The EPA proposed raising the amount of ethanol in gasoline in 2017. The proposed regulations would raise the current regulations by 700 million gallons to 18.8 billion gallons of ethanol and biofuels blended into the gasoline supply. Although on the surface, this appears to be a great increase, it is lower than expected. The original regulations set in 2007 proposed 24 billion gallons by 2017, but the EPA has revised the proposed amount after development was slower than expected. The announcement caused a drop in stock prices of ethanol and biofuel producers, such as Archer Daniels Midland Company. Critics argue the increase is more biofuel than current automobiles can bear. EPA officials, on the other hand, argue the requirements are set based on the realities of the market and Congress’s original goals. Pro-ethanol groups, though, believe the regulation did not go far enough and is simply catering to the oil industry. One proponent stated “she was “encouraged” the EPA had increased the levels from previous years, but added that “it still falls short” of the statutory target and of what the industry can do.”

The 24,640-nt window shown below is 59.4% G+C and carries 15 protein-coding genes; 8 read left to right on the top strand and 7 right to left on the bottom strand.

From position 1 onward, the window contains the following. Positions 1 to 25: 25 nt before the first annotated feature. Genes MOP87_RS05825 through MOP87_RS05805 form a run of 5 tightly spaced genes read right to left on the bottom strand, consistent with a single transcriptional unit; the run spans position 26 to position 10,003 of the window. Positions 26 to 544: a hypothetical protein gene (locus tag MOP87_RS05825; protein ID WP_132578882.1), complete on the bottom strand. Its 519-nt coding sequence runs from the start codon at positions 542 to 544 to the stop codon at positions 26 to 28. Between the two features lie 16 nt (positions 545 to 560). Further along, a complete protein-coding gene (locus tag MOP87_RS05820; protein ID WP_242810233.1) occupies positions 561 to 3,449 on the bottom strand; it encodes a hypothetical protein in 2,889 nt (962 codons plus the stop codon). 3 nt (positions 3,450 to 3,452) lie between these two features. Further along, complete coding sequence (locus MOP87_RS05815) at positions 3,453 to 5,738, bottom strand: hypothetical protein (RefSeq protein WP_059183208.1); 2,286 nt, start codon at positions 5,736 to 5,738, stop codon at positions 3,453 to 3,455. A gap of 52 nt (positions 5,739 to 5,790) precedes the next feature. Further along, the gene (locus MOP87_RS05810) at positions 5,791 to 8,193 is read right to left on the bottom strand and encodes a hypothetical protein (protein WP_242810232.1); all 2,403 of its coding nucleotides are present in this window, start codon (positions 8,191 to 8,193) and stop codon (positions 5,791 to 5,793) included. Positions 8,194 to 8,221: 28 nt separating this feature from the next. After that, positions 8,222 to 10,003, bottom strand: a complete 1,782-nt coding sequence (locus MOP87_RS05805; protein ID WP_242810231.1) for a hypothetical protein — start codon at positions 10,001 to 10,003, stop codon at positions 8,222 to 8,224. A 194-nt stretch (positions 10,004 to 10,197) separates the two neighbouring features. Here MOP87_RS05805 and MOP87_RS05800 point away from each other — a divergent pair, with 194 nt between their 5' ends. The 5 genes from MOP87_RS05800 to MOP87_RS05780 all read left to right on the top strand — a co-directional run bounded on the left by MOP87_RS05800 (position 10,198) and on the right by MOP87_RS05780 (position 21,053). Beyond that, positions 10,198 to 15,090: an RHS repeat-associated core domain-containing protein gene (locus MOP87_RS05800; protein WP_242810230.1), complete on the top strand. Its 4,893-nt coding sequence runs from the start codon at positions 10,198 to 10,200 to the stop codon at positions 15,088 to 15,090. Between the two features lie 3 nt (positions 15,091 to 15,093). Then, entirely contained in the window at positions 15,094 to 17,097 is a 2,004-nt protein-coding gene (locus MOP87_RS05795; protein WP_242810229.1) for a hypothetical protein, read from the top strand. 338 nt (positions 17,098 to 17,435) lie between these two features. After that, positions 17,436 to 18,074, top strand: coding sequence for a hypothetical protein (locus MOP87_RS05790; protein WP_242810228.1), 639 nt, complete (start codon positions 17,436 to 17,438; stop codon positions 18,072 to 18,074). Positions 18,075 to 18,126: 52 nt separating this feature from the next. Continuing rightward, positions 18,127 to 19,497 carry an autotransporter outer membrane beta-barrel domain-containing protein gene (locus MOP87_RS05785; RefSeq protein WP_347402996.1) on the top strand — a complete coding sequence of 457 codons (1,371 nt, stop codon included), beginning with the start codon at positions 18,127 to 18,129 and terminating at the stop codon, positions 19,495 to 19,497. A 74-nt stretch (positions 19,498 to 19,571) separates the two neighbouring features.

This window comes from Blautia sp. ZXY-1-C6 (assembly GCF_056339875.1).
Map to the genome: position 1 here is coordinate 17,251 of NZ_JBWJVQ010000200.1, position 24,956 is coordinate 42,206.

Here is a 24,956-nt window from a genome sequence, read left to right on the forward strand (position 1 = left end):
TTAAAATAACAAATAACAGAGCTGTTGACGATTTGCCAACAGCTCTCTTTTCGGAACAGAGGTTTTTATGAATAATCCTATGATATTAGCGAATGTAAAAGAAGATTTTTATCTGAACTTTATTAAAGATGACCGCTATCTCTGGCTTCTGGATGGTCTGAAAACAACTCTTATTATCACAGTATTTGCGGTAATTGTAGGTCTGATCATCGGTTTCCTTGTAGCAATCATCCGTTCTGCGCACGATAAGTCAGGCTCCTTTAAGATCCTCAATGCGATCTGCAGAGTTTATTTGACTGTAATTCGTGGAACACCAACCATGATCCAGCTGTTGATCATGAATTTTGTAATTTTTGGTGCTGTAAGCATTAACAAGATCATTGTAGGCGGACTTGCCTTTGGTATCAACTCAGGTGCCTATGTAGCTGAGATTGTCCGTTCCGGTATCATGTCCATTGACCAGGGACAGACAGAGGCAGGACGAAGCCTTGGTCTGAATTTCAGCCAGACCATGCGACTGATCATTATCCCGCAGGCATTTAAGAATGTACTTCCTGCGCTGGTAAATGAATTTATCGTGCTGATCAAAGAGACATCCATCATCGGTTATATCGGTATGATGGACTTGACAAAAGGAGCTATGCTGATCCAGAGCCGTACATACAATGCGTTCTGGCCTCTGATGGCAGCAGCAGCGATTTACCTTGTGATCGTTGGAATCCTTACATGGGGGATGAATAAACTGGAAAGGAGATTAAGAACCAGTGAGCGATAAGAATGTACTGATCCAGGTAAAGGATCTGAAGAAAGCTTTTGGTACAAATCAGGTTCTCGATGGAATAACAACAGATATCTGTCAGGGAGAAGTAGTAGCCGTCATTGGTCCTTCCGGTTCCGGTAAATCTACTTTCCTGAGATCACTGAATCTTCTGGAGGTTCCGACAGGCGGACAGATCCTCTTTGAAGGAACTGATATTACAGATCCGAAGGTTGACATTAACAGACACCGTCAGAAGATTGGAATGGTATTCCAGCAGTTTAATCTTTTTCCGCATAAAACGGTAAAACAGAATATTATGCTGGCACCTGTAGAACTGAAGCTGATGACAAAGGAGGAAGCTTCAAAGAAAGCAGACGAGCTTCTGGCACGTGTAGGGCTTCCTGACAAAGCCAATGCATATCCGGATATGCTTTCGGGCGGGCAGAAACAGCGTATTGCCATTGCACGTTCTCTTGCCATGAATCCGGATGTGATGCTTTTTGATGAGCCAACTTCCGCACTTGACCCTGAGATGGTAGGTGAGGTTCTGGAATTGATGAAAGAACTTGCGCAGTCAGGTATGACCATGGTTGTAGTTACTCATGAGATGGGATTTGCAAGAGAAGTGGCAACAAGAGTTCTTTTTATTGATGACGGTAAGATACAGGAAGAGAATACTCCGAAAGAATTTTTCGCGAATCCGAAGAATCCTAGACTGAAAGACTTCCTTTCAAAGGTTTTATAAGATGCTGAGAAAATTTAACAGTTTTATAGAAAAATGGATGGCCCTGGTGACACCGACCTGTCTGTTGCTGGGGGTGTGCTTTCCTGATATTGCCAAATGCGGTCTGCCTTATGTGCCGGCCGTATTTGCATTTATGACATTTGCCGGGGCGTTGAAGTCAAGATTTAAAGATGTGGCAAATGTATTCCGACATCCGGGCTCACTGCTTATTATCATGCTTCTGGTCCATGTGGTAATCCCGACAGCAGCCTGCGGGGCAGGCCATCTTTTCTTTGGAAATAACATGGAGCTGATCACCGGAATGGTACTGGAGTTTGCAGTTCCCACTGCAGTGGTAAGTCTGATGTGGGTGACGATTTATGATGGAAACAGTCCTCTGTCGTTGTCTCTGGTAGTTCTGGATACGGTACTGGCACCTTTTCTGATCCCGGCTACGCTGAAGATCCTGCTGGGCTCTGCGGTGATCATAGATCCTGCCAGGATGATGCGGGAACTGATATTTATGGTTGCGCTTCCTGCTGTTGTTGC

The regulation is currently in the comment period and will be decided later this year.
Going from here, the question remains if biofuel is the best alternative fuel to reach lower greenhouse gas emissions. As a class, how do you personally feel about biofuels? Is forcing biofuel hindered development of other alternative fuel sources? Do you agree with the more with the critics or the pro-ethanol groups?
More about the EPA’s Renewable Fuel Program here.